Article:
The songs are less structured on the dub album, as the lyrics fade in and out seamlessly around the rhythm. However, these songs will not get you into the singing mood, they are simply get-up-and-jump dance tracks for your party pleasure. All the qualities that bring out the best in the studio tracks are prevalent as each song rolls on.

For the album finale, “Honeypot” brings the spotlight on the gentle picking of the acoustic guitar throughout the entire dub track. The keys are surgically placed all over this album, but another addition to this album added a little more spice compared to the studio versions. For the duration of the dub album, the melodica reverberates on each track, bringing a brighter side to the dub remixes than over-tracked and over-thought hodgepodge of sounds.

Rebelution managed to keep a more natural sound for this album, keeping to their roots, while still coupling that idea with Michael Goldwasser’s mastery of the dub tracks. The Peace of Mind dub album immensely raised the level of what a quality dub remix album should sound like. Once again, Rebelution is raising the bar in the reggae-rock community for what the natural reggae sound truly is, even on a dub album.



Written & Reviewed by: Kris Siuta


[Editors Note: All reviews are reflective of the album in it's entirety, from start to finish. These reviews are the honest opinion of each writer/reviewer, expressing their feedback as a genuine fan of the music. Each star rating reflects their review of the album, not the band. Music is subjective. Regardless of the review or star rating, we encourage you to listen to the music yourself & form your own opinion. Spread the awareness of all music in its art & contribution]


10 Responses to Review: Rebelution – Peace of Mind

  1. E.N Young says:

    Great to hear Rebelution keeping DuB alive. Great work guys!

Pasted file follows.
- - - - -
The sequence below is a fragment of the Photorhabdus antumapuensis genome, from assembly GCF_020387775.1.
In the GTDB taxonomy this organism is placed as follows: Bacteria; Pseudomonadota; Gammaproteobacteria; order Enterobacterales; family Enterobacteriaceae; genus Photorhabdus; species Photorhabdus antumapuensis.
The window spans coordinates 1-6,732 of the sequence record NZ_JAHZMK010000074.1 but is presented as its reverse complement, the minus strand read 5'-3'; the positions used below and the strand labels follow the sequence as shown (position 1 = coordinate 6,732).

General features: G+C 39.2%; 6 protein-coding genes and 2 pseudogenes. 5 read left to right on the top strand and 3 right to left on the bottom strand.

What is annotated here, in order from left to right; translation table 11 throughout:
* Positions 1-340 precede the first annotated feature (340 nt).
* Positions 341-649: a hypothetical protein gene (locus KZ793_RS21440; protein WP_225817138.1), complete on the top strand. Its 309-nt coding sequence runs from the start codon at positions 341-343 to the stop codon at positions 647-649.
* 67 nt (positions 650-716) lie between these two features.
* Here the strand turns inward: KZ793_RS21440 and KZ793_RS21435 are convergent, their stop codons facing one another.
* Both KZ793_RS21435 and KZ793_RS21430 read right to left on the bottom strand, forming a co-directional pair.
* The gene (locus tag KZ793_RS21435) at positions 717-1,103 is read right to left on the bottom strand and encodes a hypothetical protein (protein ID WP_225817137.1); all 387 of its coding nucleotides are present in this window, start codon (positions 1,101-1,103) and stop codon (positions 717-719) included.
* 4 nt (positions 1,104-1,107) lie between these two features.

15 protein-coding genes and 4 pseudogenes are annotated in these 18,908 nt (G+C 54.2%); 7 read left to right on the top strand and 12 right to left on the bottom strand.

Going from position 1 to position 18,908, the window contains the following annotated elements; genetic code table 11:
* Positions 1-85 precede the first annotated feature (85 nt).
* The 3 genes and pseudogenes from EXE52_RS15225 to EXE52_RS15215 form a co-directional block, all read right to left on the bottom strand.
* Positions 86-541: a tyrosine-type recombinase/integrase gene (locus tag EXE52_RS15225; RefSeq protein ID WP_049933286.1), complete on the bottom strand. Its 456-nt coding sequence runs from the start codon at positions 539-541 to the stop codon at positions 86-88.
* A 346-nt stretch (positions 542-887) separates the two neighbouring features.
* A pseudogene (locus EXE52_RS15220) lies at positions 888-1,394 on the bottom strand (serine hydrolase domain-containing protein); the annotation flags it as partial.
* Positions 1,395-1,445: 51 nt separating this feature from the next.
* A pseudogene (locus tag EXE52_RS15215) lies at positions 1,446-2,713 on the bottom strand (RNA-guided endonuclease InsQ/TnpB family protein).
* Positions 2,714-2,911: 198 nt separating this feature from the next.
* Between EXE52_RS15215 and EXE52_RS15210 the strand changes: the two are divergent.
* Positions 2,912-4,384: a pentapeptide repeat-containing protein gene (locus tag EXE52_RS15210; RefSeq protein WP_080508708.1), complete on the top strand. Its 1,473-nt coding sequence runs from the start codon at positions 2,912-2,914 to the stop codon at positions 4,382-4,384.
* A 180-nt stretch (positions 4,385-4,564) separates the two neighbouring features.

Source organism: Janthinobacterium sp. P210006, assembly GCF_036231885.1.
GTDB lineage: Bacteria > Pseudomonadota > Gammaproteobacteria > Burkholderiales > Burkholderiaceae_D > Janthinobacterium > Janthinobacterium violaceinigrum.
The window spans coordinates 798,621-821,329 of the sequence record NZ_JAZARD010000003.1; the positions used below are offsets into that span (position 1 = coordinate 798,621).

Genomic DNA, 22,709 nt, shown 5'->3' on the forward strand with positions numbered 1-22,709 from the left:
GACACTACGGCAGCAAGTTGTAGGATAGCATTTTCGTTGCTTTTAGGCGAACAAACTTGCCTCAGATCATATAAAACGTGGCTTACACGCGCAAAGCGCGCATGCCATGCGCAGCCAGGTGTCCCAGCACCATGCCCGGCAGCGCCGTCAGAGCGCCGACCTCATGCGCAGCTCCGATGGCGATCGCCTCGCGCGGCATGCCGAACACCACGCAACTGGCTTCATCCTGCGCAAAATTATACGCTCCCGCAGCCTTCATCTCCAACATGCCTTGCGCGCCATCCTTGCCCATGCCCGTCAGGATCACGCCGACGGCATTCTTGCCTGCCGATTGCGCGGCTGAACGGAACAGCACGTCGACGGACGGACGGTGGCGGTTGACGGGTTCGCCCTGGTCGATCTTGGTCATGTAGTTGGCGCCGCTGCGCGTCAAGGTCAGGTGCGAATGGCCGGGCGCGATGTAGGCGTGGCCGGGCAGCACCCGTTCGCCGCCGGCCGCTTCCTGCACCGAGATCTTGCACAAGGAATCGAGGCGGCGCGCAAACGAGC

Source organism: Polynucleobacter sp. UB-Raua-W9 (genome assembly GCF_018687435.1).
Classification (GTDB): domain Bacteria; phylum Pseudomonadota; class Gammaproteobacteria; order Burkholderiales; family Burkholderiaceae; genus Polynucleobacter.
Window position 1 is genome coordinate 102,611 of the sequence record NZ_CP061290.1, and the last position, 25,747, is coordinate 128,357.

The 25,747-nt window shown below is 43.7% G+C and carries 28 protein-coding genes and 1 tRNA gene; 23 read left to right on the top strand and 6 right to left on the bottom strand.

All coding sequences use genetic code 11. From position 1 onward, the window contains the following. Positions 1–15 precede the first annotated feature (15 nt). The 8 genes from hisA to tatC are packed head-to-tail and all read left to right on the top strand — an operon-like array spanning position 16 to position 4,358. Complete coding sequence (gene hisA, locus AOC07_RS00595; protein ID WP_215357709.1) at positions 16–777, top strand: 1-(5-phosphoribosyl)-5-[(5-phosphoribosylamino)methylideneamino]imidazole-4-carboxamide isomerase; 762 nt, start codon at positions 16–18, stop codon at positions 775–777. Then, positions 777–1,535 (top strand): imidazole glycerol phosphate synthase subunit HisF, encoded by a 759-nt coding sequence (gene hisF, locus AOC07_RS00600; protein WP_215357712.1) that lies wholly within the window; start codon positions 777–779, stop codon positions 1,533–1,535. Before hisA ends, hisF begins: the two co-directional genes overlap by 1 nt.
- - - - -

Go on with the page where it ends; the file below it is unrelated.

2. Jesse Aaron says:

    Proud to be a Rebelution fan. Great review and I cannot wait for the release.

  3. Pete Jensen says:

    All the songs they have released so far have not disappointed! Rebelution FTW

  4. Mary says:

    Rebelution has never been one of my favorite bands, all there songs seem to sound the same, all their jams seem to be old recycled reggae songs and the singers lyrics get Repetitive. I’ll give this one a shot, but I prefer SOJA, Slightly Stoopid, and some of the other reggae rock bands, as they seem to have more soul, depth and diversity.

  5. CaliBreeze says:

    Mary, you should really give this album MORE than a shot! The soul, depth and diversity you desire is ever-present within Peace of Mind! SOJA’s Jacob Hemphill is also featured on this album, which should spark your interest further. But the range that Rebelution posses is deeper than just one reggae song continued for 12 tracks. I can honestly say, not one song sounds the same as a previous recorded track from Courage to Grow or Bright Side of Life, or any track duplicated from the upcoming release! My personal favorites from this album are Lady In White and Day By Day… they hit you in the face like a Tyson knockout punch, with just the right touch of reggae!

  6. Rasta Tay says:

    So stoked for this album! I’ve been very impressed with their new tracks they have released thus far off Peace of Mind. Excited to see them in Seattle in February! Jah bless!

  7. Dub Diezel says: